A Field Guide to Fake News
Data Sprint on Fake News
6-10 March 2017
Everyday data sprint location
Digital Methods Initiative
University of Amsterdam
Turfdraagsterpad 9, 1012 XT Amsterdam
Opening day location (starting at 9:30am, please be on time)
Oudemanhuispoort (Law Faculty Building); rooms F2.01C (9h30-12h30) and C2.17 (12h30-16h30)
University of Amsterdam
Oudemanhuispoort 4-6, 1012 CN Amsterdam
Location on Google Maps
About the Fake News Sprint
The Public Data Lab in collaboration with the Digital Methods Initiative is holding a data sprint on fake news in the age of social media. The sprint consists of hands-on work to research the making, circulation, responses and controversies associated with fake news, together with a day of talks by prominent researchers in the area. The data sprint is part of a Public Data Lab project to develop a field guide to fake news in US and European politics. Research developed during this sprint will contribute towards the field guide, as well as an edited volume on the topic.
The Fake News Data Sprint is pleased to have Jayson Harsin (The American University of Paris) give the opening keynote. His work over the past ten years addresses “central questions of truth, belief, attention and control, especially the strategic role of rumor in contemporary political practices on a global plane revolutionized by historically recent digital communication technologies.” He is author ( among other works) of “The Rumour Bomb: Theorising the Convergence of New and Old Trends in Mediated US Politics” and “Diffusing the Rumor Bomb: ‘John Kerry Is French’ (ie, Haughty, Foppish, Elitist, Socialist, Cowardly, and Gay)”. He is joined as speaker by Marc Tuters (University of Amsterdam), Ida Eklund-Lindwall (East Stratcom Task Force) and Richard Rogers (University of Amsterdam). Additionally, attendees are invited on Wednesday afternoon to the talk by Elizabeth Losh, “I Did Not Have Text with that Server: Gender, Technology, and Digital Literacy in the 2016 U.S. Presidential Campaign.”
About the “Field Guide to Fake News” Project
In the wake of concerns about the role of “fake news” in relation to the election of Donald Trump in the US, this project aims to catalyse collaborations between leading digital media researchers, data journalists and civil society organisations in order to map the making, circulation, responses and controversies associated with misinformation online in US and European politics. In the first instance collaboration is organised around series of online activities and in-person data sprints leading to a series of data stories, accompanied by a field guide with a comparative set of graphics and findings. These will be published ahead of several upcoming European elections and political events. The guide is planned to be launched at the International Journalism Festival in Perugia in April 2017.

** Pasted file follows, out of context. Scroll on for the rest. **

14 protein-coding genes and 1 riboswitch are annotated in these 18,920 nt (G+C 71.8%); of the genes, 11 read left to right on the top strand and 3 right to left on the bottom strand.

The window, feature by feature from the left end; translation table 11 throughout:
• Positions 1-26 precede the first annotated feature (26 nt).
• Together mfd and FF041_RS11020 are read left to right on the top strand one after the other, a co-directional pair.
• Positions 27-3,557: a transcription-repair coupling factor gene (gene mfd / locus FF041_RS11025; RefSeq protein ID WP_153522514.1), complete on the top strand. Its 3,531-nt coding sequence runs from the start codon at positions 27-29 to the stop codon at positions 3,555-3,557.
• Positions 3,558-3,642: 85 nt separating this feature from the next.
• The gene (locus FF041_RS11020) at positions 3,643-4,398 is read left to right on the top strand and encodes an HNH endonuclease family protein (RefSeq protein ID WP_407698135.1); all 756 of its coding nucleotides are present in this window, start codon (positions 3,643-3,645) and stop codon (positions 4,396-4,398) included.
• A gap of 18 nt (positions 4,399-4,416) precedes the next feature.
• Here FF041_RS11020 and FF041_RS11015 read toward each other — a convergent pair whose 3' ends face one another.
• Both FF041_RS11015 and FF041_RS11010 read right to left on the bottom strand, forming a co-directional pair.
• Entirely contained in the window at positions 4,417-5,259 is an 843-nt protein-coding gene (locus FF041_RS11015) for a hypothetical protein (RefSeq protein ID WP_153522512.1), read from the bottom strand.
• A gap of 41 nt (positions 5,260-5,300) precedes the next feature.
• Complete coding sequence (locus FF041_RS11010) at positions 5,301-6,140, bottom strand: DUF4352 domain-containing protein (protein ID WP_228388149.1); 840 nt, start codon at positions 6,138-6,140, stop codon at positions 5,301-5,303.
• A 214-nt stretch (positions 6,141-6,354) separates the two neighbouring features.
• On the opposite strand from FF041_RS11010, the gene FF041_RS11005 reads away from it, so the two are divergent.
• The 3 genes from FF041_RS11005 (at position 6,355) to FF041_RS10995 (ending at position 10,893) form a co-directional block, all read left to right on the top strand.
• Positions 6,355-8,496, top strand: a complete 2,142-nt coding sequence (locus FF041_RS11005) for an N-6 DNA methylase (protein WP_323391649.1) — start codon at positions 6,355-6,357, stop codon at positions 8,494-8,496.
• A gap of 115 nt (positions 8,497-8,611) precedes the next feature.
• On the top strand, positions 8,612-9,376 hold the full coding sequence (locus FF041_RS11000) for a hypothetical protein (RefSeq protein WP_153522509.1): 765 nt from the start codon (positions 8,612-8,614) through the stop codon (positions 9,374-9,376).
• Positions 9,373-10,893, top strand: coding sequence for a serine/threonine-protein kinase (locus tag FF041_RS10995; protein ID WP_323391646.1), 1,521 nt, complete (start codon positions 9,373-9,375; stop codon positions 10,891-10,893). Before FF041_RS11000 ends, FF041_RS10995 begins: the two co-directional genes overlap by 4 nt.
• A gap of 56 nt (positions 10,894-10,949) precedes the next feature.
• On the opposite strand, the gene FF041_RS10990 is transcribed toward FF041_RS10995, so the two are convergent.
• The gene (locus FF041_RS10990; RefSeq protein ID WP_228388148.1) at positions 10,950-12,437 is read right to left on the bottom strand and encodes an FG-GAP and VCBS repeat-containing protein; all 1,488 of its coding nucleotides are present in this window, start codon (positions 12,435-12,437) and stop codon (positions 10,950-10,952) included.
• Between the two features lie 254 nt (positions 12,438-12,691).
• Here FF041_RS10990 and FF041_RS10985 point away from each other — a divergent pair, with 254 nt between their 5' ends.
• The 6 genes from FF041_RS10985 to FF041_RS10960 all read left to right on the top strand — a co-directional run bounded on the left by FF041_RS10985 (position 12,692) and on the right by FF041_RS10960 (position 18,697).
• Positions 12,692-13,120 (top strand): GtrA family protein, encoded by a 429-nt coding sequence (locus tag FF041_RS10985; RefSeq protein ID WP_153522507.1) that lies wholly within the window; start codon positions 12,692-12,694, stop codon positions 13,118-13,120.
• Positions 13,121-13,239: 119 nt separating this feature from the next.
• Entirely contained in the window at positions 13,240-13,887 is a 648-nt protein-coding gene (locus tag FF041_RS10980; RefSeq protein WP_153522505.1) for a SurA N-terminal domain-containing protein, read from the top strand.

The objectives of the project are:
- To enhance public understanding of the scope, nature and composition of misinformation and fake news phenomena in multiple European language spheres;
- To generate lists of actors and sources making up fake news and misinformation ecosystems in multiple European language spheres;
- To equip journalists, researchers and activists with techniques to trace these phenomena using leading digital tools and methods;
- To aid investigation into the strategies and rationales of fake news making to support public debate and to assist with public interest reporting and countermeasures;
- To generate materials to inform innovative and data-rich media coverage of these phenomena in the US as well as European countries.
Envisioned outcomes are:
- A field guide to fake news and misinformation ecosystems in US and European politics;
- Maps and graphics describing the composition of fake news ecosystems and the circulation of fake news on social media;
- Lists of actors associated with these misleading information spheres;
- Documentation on tools and methods for mapping fake news ecosystems;
- Recommendations for counter-measures informed by the research;
- An edited volume on the topic.
The project is run by the Public Data Lab with support from the First Draft Coalition
About the Public Data Lab
The Public Data Lab seeks to facilitate research, democratic engagement and public debate around the future of the data society. It aims to develop and disseminate innovative research, teaching, design and participation formats for the creation and use of public data. It works in collaboration with an interdisciplinary network of researchers, practitioners, journalists, civil society groups, designers, developers and public institutions across the world. See: @PublicDataLab and publicdatalab.org
About the Digital Methods Initiative
The Digital Methods Initiative is dedicated to reworking method for Internet-related research. The Digital Methods Initiative holds annual Digital Methods Winter and Summer Schools, which are intensive, week-long undertakings in the winter and summertime. The coordinators of the Digital Methods Initiative are Dr. Sabine Niederer and Dr. Esther Weltevrede, and the director is Professor Richard Rogers, Chair of New Media & Digital Culture, University of Amsterdam. The Digital Methods Initiative is online at http://www.digitalmethods.net/. The DMI ‘about’ page includes a substantive introduction, and also a list of members of the Digital Methods Initiative, with short bios. DMI holds occasional Autumn and Spring workshops, such as ones on mapping climate change and vulnerability indexes as well as on studying right-wing extremism and populism online. On the website there are also a Digital Methods book by Richard Rogers (MIT Press, 2015), papers and articles by DMI researchers as well as DMI tools.
For further questions please email contact at publicdatalab dot org.